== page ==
by Ron Whittington
Although no one really knows the exact location of the original Fort Caroline, where the French were the first Europeans to construct a permanent base in Northeast Florida in 1564, we do know that there were no celebrated French chefs among the group that founded the doomed settlement in Jacksonville. And even if a French chef had come along, it would have been difficult to prepare a meal like those in the Old World, since many of the foods that we eat in the U.S. today weren’t available.
“Most people have no idea of all the foods we take for granted that weren’t here prior to the Europeans settling the continent,” says Jeffrey Spear, author of The First Coast Heritage Cookbook. “Today, we think of Florida as the Orange Juice State, so people are amazed when I tell them there were no oranges, lemons, limes, grapes or anything like that growing in Florida in those days. Likewise in Georgia, there were no peanuts or peaches. They didn’t exist here until we were fully settled by the Europeans.”
Spear says that limitation extended beyond fruits and vegetables in sixteenth-century America. “Pork is a mainstay in our diet now, but there was none of that here until [explorer Pedro] de Mendoza arrived,” he says.
In Spear’s book, he notes that many of the ingredients we are familiar with when it comes to French dishes had also yet to be introduced to the continent at the time, including pork, beef, wheat, potatoes, tomatoes, cherries, peas, chocolate, and vanilla.
At the Fort Caroline settlement, there were no chefs, hunters or farmers in the expedition—only soldiers, many of whom were ill-prepared for what they found waiting for them that summer in Florida.
“Many of them were adventurers from noble families...city folk,” says Craig Morris, lead park ranger at Fort Caroline. “They weren’t farmers and weren’t used to living off the land or fending for themselves. They were used to other people doing that work for them.”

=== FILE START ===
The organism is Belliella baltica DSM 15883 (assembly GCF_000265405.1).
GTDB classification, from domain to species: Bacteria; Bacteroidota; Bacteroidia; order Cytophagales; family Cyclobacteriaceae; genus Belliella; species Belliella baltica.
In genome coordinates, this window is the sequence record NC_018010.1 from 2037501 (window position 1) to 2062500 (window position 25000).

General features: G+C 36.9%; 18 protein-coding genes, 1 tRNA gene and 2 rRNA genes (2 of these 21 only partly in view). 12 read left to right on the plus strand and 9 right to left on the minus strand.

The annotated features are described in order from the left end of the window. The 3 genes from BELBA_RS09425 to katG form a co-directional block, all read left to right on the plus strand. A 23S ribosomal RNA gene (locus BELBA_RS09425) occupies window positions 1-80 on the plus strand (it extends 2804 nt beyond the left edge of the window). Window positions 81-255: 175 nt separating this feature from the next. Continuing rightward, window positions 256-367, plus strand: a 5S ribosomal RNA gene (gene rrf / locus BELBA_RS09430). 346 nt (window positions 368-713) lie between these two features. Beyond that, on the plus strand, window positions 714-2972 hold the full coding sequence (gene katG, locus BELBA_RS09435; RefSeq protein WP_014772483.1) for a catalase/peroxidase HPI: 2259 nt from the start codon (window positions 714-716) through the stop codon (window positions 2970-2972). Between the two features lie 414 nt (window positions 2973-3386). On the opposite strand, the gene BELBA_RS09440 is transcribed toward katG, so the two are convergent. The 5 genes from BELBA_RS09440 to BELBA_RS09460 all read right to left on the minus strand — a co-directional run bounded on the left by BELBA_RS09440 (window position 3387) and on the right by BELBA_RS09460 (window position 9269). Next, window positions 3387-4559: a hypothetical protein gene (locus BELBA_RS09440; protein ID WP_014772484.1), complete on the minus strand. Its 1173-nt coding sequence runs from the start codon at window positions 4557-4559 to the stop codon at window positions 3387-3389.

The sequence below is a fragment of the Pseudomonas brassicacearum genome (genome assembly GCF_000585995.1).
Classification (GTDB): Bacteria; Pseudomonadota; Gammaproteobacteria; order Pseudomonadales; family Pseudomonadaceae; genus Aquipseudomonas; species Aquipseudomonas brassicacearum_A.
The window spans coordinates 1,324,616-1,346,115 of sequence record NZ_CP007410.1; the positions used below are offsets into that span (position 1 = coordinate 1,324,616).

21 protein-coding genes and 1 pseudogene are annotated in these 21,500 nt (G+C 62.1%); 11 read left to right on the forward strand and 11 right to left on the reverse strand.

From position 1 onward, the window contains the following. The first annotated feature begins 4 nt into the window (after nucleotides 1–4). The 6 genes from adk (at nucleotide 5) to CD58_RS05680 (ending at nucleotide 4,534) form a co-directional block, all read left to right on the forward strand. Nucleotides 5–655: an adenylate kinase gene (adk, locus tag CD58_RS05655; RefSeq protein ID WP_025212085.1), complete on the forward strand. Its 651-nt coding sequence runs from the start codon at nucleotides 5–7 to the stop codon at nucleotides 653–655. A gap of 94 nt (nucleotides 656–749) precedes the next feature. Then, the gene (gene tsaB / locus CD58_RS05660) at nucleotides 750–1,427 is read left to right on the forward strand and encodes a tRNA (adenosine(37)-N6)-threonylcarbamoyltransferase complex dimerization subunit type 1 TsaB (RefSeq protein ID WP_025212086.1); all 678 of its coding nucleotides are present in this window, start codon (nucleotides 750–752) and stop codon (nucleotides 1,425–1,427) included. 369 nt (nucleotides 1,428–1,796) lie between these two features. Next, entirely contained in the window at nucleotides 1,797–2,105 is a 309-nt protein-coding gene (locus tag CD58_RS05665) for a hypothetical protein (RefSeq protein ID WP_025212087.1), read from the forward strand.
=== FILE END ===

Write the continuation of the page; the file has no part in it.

The first 300 to settle the fort expected to be resupplied with provisions but, according to Morris, the ship never came and they had to wait for the second expedition to arrive a year later. As their provisions began to run low, they had to rely on the natives to help them find sustenance.
The irony, says Morris, is that the river was brimming with fish and wild berries were abundant, yet the French were reluctant to take advantage of those food sources.
“It’s hard to understand in this day and age, but these settlers were afraid to lose their Frenchness and their identity as Frenchmen. They didn’t want to become like the natives.”
While the first expedition didn’t die in a mass starvation, many did as the native Timucuans became more reluctant to share their own limited food supplies with the European settlers.
Spear notes that the first Thanksgiving the French and Timucuan shared in the New World was nothing compared to what we see at our tables each holiday. He says that archeological evidence shows most Indians ate lots of squash, beans and corn along with an abundant amount of edible greens.
“I describe their first Thanksgiving as more of the ‘surf and salad’ variety,” he says. “Of course, the Indians ate any four-legged critter they could get their hands on, but their primary diet consisted of pumpkin, corn, squash and seafood, which was a very big deal.”
According to University of South Florida’s Center for Instructional Technology, the Timucua were skilled hunters and fishermen. “Some of the game that they used for food included bears, deer, turkey and alligators. They smoked the meat over open fires.”
Oysters were a mainstay of the natives’ diet, confirmed by the number of huge shell mounds known as ‘middens,’ or refuse heaps, that have been discovered throughout the Fort Caroline area.
In 1565, Morris says a second expedition of about 800 men did finally arrive at the fort, bringing with them chickens and other livestock, beans, wheat, flour, and lard.
“For a six-week period after that, it looked like they were going to make it,” Morris says.
But the Spaniards down the coast in St. Augustine, and some native tribes, had other plans. The French would eventually be routed from the fort—either dying at sea or being slaughtered by the Spanish explorers.
When Rene de Laudonnier established Fort Caroline on the banks of the St. Johns River on June 22, 1564 (its 450-year anniversary will be celebrated in Jacksonville this year), French chefs were considered the darlings of the culi- nary world throughout Europe—a reputation they still enjoy around the world today.
If Laudonnier would have had the chance to do it all over again, he probably would have brought along more of the food staples from the Old World for their first landing.
And bringing along a French chef or two wouldn’t have been a bad idea, either.